Rough Ride


汉语世界(The World of Chinese) 2020年6期

Sam Davies

The life cycle of bicycles from the reform period to the “share economy”.


AFlying Pigeon in every household!” Chinese leader Deng Xiaoping declared in the early 1990s, referring to ownership of Chinas famous bicycle brand as the height of aspiration for Chinese consumers, and the success of his economic policies.

Achieving such recognition had been a wild ride for the bicycle, which began in China as a curious foreign import shunned by the upper classes, then became a status symbol worth many months wages, and eventually a staple mode of transportation for commuters everywhere. And though Chinese consumers later fell in love with automobiles, the convenience and enjoyment of cycling appears to be making a comeback via the shared bicycles that litter city streets today.

At the beginning of the 20th century, the child emperor Puyi was so fond of cycling that he is said to have ordered the thresholds of the doors of the Forbidden City sawn away so that he and his siblings could ride around freely. His predecessor, the Guangxu Emperor, had been similarly intrigued by the Western contraption, though his first ride allegedly ended with his queue entangled in the rear wheel.

Bicycles first appeared in China in the 1860s, ridden by foreigners in the international concessions of cities like Shanghai and Beijing. Among Chinese, they were at first ridden only by the nobility, and rarely in public, as it was considered unseemly for those of high class to travel under their own steam—much more appropriate to be carried in a sedan chair or rickshaw.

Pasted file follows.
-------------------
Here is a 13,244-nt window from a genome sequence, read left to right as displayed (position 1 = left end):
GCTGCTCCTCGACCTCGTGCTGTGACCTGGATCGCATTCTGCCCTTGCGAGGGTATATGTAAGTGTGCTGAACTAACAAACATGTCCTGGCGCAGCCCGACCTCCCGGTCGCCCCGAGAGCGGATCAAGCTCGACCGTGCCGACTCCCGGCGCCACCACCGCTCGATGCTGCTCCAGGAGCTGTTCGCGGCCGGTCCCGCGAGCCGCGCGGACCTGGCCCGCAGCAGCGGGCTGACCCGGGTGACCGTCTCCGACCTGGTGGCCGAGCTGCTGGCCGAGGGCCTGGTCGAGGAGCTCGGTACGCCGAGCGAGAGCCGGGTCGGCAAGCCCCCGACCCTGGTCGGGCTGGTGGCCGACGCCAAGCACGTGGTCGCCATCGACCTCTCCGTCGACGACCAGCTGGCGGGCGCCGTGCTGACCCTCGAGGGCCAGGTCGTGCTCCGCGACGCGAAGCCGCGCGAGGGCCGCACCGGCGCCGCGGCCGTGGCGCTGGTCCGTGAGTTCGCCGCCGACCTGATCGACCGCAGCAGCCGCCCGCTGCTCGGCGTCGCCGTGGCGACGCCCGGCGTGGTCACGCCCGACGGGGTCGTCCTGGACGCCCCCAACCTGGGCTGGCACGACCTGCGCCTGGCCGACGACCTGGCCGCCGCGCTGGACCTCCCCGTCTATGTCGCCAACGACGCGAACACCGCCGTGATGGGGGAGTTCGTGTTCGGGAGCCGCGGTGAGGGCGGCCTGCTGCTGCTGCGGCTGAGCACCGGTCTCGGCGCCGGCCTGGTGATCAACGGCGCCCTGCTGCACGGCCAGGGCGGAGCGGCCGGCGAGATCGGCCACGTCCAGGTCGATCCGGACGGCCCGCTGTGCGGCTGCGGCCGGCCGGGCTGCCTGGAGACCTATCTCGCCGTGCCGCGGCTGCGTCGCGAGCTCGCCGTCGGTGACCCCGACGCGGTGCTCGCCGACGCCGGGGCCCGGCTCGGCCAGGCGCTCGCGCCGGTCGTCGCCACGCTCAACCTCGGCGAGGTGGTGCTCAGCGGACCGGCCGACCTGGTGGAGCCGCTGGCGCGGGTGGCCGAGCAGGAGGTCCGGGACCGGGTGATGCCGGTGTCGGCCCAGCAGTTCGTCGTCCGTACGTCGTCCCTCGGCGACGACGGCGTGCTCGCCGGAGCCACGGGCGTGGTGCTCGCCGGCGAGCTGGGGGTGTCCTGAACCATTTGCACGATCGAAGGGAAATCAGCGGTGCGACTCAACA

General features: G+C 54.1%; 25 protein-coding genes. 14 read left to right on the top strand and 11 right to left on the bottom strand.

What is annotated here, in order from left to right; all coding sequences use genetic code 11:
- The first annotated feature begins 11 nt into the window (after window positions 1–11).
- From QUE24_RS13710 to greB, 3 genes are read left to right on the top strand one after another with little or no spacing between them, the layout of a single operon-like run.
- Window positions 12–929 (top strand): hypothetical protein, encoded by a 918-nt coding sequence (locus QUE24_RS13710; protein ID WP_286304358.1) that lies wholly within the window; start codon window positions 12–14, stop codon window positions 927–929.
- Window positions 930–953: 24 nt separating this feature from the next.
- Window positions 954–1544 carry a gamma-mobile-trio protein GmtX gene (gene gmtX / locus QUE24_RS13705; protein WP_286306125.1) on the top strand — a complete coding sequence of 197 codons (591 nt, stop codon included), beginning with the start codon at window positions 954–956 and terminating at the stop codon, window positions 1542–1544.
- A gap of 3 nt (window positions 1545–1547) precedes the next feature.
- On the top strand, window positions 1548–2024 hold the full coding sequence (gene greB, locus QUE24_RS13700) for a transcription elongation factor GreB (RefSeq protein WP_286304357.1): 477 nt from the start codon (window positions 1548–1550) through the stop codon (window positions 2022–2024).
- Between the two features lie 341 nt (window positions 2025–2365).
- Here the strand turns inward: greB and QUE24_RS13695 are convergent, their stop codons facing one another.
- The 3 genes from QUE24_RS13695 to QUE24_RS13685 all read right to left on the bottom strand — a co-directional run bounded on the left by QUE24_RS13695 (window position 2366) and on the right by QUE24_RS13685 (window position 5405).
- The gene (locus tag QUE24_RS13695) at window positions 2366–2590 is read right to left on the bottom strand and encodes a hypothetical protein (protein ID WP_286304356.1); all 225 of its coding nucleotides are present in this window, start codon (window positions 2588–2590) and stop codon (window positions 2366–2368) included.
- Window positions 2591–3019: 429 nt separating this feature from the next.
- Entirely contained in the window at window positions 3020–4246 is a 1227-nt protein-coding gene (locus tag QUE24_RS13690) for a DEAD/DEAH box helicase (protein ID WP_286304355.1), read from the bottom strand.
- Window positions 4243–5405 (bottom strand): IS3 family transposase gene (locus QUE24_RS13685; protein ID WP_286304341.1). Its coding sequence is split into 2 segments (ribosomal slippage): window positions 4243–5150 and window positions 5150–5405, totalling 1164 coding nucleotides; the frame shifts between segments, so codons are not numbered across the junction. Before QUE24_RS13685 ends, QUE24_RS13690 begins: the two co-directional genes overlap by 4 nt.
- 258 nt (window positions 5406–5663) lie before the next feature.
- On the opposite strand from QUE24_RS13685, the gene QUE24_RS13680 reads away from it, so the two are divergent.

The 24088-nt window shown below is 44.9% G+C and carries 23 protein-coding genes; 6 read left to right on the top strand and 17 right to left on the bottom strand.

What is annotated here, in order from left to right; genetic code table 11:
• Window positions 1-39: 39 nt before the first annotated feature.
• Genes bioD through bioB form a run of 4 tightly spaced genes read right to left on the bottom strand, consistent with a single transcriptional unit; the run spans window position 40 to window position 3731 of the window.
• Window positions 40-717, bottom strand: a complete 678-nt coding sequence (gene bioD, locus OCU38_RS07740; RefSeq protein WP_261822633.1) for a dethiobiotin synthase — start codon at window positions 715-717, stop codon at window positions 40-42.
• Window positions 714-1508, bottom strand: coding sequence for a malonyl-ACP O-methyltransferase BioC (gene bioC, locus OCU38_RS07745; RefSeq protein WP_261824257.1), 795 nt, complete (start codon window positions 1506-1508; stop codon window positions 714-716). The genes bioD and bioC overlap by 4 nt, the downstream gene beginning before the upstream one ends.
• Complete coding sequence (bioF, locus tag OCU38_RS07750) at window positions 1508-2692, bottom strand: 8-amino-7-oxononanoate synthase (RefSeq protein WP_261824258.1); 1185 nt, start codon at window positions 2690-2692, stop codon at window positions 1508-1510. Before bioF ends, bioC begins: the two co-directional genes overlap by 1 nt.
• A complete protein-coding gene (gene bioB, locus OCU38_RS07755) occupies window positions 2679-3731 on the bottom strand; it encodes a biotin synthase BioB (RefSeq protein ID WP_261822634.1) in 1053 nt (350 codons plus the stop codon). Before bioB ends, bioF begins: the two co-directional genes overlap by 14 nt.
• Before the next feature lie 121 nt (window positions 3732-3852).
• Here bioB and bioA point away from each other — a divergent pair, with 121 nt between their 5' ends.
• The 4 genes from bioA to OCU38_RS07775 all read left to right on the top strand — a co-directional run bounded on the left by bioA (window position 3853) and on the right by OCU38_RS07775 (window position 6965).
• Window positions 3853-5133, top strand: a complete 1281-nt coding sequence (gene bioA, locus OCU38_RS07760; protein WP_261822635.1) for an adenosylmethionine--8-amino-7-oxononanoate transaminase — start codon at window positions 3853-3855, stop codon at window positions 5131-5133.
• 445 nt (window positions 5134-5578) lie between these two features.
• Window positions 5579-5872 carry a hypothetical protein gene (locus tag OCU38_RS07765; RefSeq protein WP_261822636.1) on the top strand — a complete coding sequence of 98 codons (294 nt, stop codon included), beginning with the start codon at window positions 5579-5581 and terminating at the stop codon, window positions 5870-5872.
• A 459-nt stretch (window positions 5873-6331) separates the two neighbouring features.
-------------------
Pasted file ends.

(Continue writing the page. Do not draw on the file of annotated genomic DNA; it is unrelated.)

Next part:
But the upper classes, and then workers, increasingly embraced two-wheelers for their convenience. Bicycles were extremely expensive in the Maoist period due to price controls and the rationing system, costing one-third to one-half of an urban workers salary of 445 RMB per year, plus ration coupons. There were long waiting lists for purchase.

Owning a bike, though, was highly desirable. Along with a watch and a sewing machine, and occasionally a radio, a bicycle was one of the “old three items (老三件)” or “three rounds and one sound (三转一响)”—status symbols that males hoped to possess in order to marry. Du Juan, a woman from Beijing, had hoped to receive a bicycle on her wedding day in the 1980s, but her then fiancé failed to get his hands on one. “Our factory had over 1,000 people and just four or five [bicycle] coupons each year,” Du told Beijing News.

China came to be referred to as the “kingdom of bicycles” during the Maoist period, and the moniker would catch on once Chinas cities became a sea of two-wheelers in the 1980s and 90s. Reform and opening up brought the end of price controls and rationing for bicycles by 1986, making them accessible to the masses.

Consumers rushed to purchase bicycles for commuting, for errands, and for leisure. Advertisements for Phoenix, a Chinese bicycle brand, appealed to consumers with the slogan “independence begins with a Phoenix bicycle.” A Flying Pigeon bicycle was even gifted to US President George H. W. Bush when he visited China in February 1989.

From 1981 to 1987 the number of bicycles in China increased from 77 million to 225 million. In Beijing in 1990, there were 8.38 million bicycles to 270,655 road vehicles, and over 60 percent of all trips in the city were made by bike. In the 1980s, the Flying Pigeon factory, based in Tianjin, churned out 4 million bicycles a year and employed 10,000 people. Chinas overall annual bicycle production rocketed from 8.5 million at the start of reforms in 1978 to 41 million in 1987.

But the boom wouldnt last forever. With incomes rising, automobile sales rose, and the government began taking measures to support car producers and make cities more car-friendly, often at the expense of cyclists.